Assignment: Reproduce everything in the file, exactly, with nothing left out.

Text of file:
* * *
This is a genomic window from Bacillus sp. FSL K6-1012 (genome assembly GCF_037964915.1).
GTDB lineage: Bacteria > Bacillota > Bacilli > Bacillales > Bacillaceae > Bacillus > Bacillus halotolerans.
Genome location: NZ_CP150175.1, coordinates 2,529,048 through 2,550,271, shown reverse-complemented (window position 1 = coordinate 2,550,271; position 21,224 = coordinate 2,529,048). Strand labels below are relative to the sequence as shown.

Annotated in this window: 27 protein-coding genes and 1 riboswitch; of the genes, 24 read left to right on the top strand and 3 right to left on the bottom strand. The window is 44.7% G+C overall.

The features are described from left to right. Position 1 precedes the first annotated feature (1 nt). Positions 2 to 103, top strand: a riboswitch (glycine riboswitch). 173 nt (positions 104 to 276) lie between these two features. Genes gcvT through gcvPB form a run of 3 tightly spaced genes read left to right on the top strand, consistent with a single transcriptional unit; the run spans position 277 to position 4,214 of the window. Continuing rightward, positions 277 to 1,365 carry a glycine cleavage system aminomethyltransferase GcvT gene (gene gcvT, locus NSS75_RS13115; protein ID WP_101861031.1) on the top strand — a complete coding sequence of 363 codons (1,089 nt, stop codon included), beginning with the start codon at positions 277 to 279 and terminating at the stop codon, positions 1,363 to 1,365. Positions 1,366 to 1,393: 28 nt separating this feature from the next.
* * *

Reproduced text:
This is a genomic window from Bacillus sp. FSL K6-1012 (genome assembly GCF_037964915.1).
GTDB lineage: Bacteria > Bacillota > Bacilli > Bacillales > Bacillaceae > Bacillus > Bacillus halotolerans.
Genome location: NZ_CP150175.1, coordinates 2,529,048 through 2,550,271, shown reverse-complemented (window position 1 = coordinate 2,550,271; position 21,224 = coordinate 2,529,048). Strand labels below are relative to the sequence as shown.

Annotated in this window: 27 protein-coding genes and 1 riboswitch; of the genes, 24 read left to right on the top strand and 3 right to left on the bottom strand. The window is 44.7% G+C overall.

The features are described from left to right. Position 1 precedes the first annotated feature (1 nt). Positions 2 to 103, top strand: a riboswitch (glycine riboswitch). 173 nt (positions 104 to 276) lie between these two features. Genes gcvT through gcvPB form a run of 3 tightly spaced genes read left to right on the top strand, consistent with a single transcriptional unit; the run spans position 277 to position 4,214 of the window. Continuing rightward, positions 277 to 1,365 carry a glycine cleavage system aminomethyltransferase GcvT gene (gene gcvT, locus NSS75_RS13115; protein ID WP_101861031.1) on the top strand — a complete coding sequence of 363 codons (1,089 nt, stop codon included), beginning with the start codon at positions 277 to 279 and terminating at the stop codon, positions 1,363 to 1,365. Positions 1,366 to 1,393: 28 nt separating this feature from the next.